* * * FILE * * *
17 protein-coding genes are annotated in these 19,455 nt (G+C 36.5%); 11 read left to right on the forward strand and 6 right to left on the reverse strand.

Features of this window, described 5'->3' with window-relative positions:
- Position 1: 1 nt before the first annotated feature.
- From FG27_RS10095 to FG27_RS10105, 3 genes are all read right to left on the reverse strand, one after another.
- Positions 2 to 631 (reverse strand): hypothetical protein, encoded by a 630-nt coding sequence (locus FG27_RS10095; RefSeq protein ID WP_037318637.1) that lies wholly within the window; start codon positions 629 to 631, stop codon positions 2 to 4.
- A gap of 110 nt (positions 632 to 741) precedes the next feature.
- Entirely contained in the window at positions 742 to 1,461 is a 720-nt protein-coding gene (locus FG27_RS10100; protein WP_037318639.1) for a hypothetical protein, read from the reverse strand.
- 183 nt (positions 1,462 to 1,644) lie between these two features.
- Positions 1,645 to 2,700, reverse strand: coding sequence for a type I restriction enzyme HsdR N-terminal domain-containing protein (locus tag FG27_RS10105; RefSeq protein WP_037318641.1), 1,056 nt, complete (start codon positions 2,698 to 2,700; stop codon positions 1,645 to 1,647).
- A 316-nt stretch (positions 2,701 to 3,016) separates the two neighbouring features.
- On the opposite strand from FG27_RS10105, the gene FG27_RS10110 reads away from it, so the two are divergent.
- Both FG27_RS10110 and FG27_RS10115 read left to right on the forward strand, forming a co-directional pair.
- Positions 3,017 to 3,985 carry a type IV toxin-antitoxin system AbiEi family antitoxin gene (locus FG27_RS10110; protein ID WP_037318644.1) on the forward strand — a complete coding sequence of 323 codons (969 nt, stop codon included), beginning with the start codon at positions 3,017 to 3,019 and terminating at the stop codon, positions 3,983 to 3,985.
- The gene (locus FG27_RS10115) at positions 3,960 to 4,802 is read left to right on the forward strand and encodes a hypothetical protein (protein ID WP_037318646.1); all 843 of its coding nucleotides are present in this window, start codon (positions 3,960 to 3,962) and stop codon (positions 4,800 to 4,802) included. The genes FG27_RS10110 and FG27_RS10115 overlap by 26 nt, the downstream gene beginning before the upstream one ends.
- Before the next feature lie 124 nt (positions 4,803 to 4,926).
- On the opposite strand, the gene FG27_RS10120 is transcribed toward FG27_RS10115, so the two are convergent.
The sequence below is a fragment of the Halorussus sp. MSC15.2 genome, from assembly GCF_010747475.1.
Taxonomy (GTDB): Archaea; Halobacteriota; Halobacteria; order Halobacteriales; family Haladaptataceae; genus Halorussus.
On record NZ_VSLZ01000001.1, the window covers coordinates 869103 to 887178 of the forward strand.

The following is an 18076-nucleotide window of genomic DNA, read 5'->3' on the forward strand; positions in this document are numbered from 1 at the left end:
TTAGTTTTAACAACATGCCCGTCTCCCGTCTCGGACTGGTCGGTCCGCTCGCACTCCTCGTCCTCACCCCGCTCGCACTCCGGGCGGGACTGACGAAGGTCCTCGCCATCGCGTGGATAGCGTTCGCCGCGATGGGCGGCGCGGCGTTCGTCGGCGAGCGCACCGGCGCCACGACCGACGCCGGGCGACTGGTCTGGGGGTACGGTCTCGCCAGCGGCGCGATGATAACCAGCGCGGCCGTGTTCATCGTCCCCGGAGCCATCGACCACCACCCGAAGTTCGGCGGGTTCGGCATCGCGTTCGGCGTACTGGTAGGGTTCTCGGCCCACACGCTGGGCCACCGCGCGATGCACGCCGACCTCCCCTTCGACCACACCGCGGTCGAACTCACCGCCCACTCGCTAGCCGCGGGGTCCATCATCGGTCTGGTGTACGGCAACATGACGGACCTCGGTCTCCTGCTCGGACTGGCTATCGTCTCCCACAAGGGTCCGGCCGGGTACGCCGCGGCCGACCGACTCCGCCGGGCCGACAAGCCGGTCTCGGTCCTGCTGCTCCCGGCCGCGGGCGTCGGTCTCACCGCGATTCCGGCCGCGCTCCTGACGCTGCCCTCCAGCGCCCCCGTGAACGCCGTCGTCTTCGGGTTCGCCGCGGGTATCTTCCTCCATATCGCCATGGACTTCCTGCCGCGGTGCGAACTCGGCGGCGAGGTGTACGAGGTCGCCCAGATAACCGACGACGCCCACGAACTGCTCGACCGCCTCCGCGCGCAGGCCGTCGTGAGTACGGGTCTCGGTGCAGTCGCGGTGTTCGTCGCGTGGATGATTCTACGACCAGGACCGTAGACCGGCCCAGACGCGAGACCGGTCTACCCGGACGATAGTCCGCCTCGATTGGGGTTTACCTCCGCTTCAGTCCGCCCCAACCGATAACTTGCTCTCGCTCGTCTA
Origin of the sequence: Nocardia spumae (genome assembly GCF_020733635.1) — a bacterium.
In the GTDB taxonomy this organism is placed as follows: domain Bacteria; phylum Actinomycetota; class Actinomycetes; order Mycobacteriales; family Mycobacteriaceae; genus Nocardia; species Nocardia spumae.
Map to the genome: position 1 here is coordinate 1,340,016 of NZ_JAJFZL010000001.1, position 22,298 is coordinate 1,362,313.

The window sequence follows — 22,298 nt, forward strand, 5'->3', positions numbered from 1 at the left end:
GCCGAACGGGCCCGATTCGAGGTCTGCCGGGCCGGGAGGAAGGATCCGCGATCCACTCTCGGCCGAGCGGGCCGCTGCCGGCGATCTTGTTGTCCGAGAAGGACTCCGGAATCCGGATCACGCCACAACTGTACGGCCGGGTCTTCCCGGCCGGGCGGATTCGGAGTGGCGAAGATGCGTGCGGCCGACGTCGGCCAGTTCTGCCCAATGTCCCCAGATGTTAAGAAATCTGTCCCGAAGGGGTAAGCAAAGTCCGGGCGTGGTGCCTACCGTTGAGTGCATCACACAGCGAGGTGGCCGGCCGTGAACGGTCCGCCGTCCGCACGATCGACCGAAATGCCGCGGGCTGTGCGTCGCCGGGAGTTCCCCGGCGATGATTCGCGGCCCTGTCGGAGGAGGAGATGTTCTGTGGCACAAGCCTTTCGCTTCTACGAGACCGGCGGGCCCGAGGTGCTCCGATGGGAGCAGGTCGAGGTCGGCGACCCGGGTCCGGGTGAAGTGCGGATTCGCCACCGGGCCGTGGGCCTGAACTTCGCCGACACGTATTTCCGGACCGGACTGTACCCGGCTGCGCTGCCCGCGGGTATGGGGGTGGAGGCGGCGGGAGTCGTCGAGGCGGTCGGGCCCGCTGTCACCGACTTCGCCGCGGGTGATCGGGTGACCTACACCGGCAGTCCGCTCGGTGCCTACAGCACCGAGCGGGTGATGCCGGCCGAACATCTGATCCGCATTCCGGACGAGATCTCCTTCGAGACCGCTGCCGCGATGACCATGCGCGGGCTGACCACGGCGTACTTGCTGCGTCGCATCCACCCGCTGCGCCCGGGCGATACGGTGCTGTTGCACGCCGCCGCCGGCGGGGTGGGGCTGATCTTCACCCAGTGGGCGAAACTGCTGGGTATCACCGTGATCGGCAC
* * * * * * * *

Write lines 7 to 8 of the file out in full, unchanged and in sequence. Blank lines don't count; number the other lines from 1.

- Entirely contained in the window at positions 742 to 1,461 is a 720-nt protein-coding gene (locus FG27_RS10100; protein WP_037318639.1) for a hypothetical protein, read from the reverse strand.
- 183 nt (positions 1,462 to 1,644) lie between these two features.